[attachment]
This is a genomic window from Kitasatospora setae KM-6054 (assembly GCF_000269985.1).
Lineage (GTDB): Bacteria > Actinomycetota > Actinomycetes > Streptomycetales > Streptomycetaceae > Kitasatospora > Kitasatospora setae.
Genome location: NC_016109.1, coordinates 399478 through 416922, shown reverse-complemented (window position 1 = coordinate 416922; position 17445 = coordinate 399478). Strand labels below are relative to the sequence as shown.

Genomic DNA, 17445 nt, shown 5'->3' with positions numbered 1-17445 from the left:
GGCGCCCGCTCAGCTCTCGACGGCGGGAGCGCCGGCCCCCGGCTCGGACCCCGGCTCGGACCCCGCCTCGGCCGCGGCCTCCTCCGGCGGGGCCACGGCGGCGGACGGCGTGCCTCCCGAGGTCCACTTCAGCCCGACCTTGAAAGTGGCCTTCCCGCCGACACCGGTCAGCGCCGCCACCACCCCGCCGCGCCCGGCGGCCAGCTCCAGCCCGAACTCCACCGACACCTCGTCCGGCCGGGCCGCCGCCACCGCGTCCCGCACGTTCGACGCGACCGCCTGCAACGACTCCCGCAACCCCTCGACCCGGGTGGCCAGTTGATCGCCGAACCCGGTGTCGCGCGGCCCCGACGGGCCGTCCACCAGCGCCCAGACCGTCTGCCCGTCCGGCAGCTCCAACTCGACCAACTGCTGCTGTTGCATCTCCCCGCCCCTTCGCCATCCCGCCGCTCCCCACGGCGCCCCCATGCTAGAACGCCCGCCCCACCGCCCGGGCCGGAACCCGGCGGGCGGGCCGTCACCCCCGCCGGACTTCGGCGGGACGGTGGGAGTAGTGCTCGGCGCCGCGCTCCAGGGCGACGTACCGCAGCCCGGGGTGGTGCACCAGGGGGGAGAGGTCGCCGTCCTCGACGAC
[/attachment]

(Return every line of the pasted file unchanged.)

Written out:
This is a genomic window from Kitasatospora setae KM-6054 (assembly GCF_000269985.1).
Lineage (GTDB): Bacteria > Actinomycetota > Actinomycetes > Streptomycetales > Streptomycetaceae > Kitasatospora > Kitasatospora setae.
Genome location: NC_016109.1, coordinates 399478 through 416922, shown reverse-complemented (window position 1 = coordinate 416922; position 17445 = coordinate 399478). Strand labels below are relative to the sequence as shown.

Genomic DNA, 17445 nt, shown 5'->3' with positions numbered 1-17445 from the left:
GGCGCCCGCTCAGCTCTCGACGGCGGGAGCGCCGGCCCCCGGCTCGGACCCCGGCTCGGACCCCGCCTCGGCCGCGGCCTCCTCCGGCGGGGCCACGGCGGCGGACGGCGTGCCTCCCGAGGTCCACTTCAGCCCGACCTTGAAAGTGGCCTTCCCGCCGACACCGGTCAGCGCCGCCACCACCCCGCCGCGCCCGGCGGCCAGCTCCAGCCCGAACTCCACCGACACCTCGTCCGGCCGGGCCGCCGCCACCGCGTCCCGCACGTTCGACGCGACCGCCTGCAACGACTCCCGCAACCCCTCGACCCGGGTGGCCAGTTGATCGCCGAACCCGGTGTCGCGCGGCCCCGACGGGCCGTCCACCAGCGCCCAGACCGTCTGCCCGTCCGGCAGCTCCAACTCGACCAACTGCTGCTGTTGCATCTCCCCGCCCCTTCGCCATCCCGCCGCTCCCCACGGCGCCCCCATGCTAGAACGCCCGCCCCACCGCCCGGGCCGGAACCCGGCGGGCGGGCCGTCACCCCCGCCGGACTTCGGCGGGACGGTGGGAGTAGTGCTCGGCGCCGCGCTCCAGGGCGACGTACCGCAGCCCGGGGTGGTGCACCAGGGGGGAGAGGTCGCCGTCCTCGACGAC